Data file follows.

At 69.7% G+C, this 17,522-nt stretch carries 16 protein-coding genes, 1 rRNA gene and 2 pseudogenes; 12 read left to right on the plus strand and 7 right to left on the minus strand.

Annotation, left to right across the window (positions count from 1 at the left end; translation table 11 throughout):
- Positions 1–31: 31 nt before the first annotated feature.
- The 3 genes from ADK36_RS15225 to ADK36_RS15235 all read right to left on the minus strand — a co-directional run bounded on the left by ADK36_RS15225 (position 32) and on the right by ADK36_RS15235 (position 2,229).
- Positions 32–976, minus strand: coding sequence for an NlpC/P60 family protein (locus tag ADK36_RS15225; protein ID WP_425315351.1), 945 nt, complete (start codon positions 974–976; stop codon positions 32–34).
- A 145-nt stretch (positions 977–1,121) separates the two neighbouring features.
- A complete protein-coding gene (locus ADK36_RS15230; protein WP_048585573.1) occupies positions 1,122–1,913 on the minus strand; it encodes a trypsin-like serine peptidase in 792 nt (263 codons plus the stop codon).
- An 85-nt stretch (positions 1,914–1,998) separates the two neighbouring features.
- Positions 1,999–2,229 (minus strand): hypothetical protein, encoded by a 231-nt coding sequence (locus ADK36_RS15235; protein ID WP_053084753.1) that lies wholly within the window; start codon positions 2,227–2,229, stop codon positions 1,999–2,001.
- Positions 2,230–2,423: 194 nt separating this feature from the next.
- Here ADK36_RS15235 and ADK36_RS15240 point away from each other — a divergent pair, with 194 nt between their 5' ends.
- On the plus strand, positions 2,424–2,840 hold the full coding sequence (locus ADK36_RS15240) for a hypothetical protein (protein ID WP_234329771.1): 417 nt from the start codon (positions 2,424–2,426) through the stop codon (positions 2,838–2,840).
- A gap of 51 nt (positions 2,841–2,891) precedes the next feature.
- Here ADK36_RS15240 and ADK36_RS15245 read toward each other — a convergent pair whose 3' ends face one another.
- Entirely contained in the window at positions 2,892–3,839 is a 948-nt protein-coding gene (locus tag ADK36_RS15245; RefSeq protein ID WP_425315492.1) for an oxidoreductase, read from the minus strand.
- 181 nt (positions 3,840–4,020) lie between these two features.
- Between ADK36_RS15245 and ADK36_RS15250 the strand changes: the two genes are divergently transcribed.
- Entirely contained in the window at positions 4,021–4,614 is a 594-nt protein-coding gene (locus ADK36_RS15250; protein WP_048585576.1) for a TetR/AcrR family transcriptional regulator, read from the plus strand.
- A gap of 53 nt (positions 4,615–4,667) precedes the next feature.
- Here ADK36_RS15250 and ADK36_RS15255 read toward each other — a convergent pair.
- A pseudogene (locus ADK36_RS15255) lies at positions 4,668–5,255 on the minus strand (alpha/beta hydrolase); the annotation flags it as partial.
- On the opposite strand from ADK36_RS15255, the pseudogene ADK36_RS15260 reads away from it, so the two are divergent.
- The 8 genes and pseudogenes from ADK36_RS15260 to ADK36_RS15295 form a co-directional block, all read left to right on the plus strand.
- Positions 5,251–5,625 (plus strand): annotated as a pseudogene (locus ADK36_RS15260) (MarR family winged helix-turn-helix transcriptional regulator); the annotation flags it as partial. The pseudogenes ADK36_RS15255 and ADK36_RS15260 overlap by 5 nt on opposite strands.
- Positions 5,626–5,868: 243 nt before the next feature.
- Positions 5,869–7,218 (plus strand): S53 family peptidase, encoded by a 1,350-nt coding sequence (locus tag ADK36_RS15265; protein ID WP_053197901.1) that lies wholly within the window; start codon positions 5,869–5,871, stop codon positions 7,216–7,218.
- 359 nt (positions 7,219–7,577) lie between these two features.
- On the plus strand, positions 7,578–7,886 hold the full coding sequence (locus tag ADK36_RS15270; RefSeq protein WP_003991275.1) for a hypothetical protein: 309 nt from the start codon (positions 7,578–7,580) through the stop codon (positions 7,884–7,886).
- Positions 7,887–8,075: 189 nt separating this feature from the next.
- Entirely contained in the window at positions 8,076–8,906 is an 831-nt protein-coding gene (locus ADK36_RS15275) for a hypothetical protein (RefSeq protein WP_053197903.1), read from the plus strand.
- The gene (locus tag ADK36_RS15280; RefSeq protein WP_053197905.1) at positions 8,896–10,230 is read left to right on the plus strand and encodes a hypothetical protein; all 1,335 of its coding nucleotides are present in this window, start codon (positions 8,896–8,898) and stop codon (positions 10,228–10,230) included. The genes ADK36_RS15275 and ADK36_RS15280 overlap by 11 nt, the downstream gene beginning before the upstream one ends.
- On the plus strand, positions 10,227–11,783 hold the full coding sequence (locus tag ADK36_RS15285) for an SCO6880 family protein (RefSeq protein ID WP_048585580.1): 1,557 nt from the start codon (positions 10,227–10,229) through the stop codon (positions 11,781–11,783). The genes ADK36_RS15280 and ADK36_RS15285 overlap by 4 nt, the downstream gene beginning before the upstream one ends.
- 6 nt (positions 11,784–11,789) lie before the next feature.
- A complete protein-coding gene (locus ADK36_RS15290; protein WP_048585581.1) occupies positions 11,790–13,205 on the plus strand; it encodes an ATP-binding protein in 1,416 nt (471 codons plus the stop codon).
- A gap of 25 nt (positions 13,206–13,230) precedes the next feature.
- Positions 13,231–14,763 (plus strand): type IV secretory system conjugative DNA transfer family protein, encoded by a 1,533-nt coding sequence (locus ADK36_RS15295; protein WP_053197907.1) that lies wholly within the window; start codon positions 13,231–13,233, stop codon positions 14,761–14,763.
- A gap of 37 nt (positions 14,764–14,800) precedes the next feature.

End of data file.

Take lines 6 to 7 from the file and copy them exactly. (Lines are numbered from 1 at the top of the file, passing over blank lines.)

- A 145-nt stretch (positions 977–1,121) separates the two neighbouring features.
- A complete protein-coding gene (locus ADK36_RS15230; protein WP_048585573.1) occupies positions 1,122–1,913 on the minus strand; it encodes a trypsin-like serine peptidase in 792 nt (263 codons plus the stop codon).